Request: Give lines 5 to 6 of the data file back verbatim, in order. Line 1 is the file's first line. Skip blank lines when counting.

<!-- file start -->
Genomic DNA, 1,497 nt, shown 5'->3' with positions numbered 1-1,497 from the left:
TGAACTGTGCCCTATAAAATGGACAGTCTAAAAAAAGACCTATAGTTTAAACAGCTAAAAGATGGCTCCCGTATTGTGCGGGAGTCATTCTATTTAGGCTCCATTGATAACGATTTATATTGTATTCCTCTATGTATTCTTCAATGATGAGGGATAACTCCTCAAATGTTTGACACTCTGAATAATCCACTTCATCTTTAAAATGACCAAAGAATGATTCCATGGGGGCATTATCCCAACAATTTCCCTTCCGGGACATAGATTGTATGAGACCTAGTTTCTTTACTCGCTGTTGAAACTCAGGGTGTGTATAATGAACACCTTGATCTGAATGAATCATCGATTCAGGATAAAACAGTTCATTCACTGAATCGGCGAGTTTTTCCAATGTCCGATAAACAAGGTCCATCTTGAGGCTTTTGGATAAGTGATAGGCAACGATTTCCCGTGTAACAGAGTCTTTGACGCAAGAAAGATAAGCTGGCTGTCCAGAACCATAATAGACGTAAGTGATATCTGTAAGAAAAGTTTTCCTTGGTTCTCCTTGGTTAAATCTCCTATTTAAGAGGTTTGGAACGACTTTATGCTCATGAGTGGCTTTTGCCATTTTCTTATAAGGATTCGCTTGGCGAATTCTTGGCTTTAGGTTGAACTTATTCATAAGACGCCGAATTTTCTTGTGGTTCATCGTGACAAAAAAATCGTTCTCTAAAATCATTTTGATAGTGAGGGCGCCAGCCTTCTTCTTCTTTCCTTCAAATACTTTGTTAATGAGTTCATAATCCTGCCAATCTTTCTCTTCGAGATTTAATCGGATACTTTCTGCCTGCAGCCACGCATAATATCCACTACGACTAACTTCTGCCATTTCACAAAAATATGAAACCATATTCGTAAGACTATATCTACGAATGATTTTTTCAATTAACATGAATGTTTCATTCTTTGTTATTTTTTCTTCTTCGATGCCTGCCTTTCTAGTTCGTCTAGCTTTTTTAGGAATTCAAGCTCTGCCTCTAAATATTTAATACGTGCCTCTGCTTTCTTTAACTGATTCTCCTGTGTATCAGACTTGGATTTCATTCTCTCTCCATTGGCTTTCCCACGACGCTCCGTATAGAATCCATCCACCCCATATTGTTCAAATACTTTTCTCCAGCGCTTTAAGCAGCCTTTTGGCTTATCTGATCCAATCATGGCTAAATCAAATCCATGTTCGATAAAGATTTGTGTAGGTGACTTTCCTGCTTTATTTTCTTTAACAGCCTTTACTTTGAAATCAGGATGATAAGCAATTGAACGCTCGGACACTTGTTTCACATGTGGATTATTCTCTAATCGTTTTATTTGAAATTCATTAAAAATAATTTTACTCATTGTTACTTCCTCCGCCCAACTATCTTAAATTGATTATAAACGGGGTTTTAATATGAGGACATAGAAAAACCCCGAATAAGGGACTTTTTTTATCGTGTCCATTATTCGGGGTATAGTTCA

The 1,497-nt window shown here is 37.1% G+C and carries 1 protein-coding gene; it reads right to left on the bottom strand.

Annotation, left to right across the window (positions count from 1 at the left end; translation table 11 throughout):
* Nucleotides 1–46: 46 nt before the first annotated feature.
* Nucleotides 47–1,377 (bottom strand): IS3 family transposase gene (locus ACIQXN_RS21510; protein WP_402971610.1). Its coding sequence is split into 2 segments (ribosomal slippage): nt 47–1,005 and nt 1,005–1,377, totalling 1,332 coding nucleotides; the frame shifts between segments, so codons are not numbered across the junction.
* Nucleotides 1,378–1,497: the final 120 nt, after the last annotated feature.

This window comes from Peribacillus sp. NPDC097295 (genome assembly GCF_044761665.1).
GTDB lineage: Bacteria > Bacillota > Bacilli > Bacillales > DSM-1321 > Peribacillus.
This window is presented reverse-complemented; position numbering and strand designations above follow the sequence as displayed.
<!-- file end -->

* Nucleotides 1–46: 46 nt before the first annotated feature.
* Nucleotides 47–1,377 (bottom strand): IS3 family transposase gene (locus ACIQXN_RS21510; protein WP_402971610.1). Its coding sequence is split into 2 segments (ribosomal slippage): nt 47–1,005 and nt 1,005–1,377, totalling 1,332 coding nucleotides; the frame shifts between segments, so codons are not numbered across the junction.